WTF. Aside from the fact that wealthier people consistently vote against tax lobbies that don’t benefit them (public schools, anyone?), it’s not just ARTISTS that cannot afford it. YOUR CLEANING LADY CANNOT AFFORD IT!!!! Teachers, social workers, shoe repair people, restaurant workers- they can’t afford it either! Are you in such a bubble-world that you think only artists are upset about being pushed out of cities?

JanieS (#1,826)

@Jake Reinhardt As someone who works in administrative support and is stuck, for the time being in San Francisco – I kind of want to ask this fellow what size cardboard box I should be setting up in Dolores Park, since I clearly don’t deserve a decent living space in this city where I spend all of my money.

emmabee (#2,008)

@Jake Reinhardt Also, is Anon even paying all the taxes he should be paying (hotel/motel tax *and* income tax on the rental income)? Because that’s my #1 problem with AirBnB. NYC has a similarly crazy housing situation, and in both cities, so much money goes to making the city palatable for tourists–they need to be paying their fair share!

(All that said, I’ve stayed in probably-illegal apartments myself, and I fully acknowledge that I’m part of the problem.)

r&rkd (#1,657)

@emmabee
Yes, I feel like the tax avoidance problem is the most obviously troubling one.

I have a friend who work for an unlicensed moving business that has been unable to work recently because every time it advertises online, the state sends it a bill for the fine for not having a license. Perhaps some day other states or municipalities will catch on that they can go after unlicensed hotels just by skimming profiles, or perhaps even go after airbnb itself?

NoReally (#45)

Seems like with more and more people violating their lease agreements this way, the next thing that happens is landlords spending a lot of money to get laws passed that allow more privacy-invading clauses in leases.

cmoney (#2,344)

@NoReally

They don’t really need to pass laws, this can easily be stopped by contract. I imagine we will see the standard lease agreements including a clause that altogether prohibits AirBnB use by tenants or severely limits it.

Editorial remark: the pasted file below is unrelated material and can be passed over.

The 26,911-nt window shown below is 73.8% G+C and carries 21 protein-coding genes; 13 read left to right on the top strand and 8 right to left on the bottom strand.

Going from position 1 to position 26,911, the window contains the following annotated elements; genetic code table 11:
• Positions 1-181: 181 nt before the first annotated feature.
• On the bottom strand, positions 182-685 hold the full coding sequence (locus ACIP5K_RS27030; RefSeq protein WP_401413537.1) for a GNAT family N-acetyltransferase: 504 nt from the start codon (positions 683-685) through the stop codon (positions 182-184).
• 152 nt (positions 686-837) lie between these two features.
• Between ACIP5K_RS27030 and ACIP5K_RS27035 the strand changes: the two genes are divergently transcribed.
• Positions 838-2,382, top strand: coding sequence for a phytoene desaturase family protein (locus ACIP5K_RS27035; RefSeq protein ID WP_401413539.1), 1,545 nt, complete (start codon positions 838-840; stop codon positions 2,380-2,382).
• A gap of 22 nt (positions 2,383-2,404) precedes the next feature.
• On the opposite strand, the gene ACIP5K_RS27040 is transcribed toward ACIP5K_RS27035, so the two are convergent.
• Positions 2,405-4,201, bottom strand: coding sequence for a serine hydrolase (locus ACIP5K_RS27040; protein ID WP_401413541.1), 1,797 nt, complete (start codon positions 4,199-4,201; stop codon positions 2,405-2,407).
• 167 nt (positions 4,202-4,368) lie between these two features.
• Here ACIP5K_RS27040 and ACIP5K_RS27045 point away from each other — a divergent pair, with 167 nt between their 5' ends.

I’m sure someone would try to sue, but they would most likely lose since its a perfectly reasonable thing for landlords to include in a lease agreement.

veruca (#2,340)

I am always intrigued by the idea of renting out my apartment on AirBnB, but it seems so weird to have a stranger going through your stuff. What do you do, hide all your valuables/diary/etc?
This guy is trying to be a landlord without assuming any risk or responsibility. Seems like he has a good deal right now, esp. because he can stay free with his gf, but going full time seems like it would be pushing his luck.
I don’t think it’s that hard to find an apartment in SF though; I found a studio within a week that was gorgeous, way bigger than any studio I ever had in Chicago, and $1,300/mo. Expensive, yes, but readily available. But that’s just one anecdote.
I wonder if the city could actually support itself as a ‘city of hotels,’ I mean can you imagine the hassle of running your entire apartment complex as a hotel? If landlords wanted to be hoteliers, they would open hotels. I also wonder if the demand is actually there; are there THAT many tourists that they could replace an entire city population? Interesting to consider.
Logan I love your interviews!

Lily Rowan (#70)

@veruca My former apartment building basically got turned into a hotel, which is why they pushed me out. My rent was not cheap, but they are asking much more for short term furnished rentals.

veruca (#2,340)

@Greg@twitter I found it in the Marina 6 months ago. It’s like a dream (except for the levels of douchiness). It’s totally made me overconfident in terms of how hard it is to find an apartment in SF and was probably a freak stroke of luck that I will continue to hold up as an example of my apartment hunting prowess.Maybe something really gruesome happened in the apartment, don’t wanna know!

veruca (#2,340)

@Lily Rowan I know it happens, and that sucks. I’m just curious about how mass of a movement it could actually be. Just wondering and probably being blindly overoptimistic. I just think if the ENTIRE city became hotels, the bottom of the market would drop out. But I have no real expertise in that and am hoping someone who is more informed can clarify! And of course it can be damaging even if it happens on a smaller scale.

littleoaks (#1,801)

I want to know whether Anon contributes to his girlfriend’s rent and, if so, how much. If not, yikes.

iffie (#1,911)

@littleoaks Right! He said they’re spending money on a big trip but he’s basically making a ton of money while she continues to pay her rent and not benefit. This guy gives me the creeps.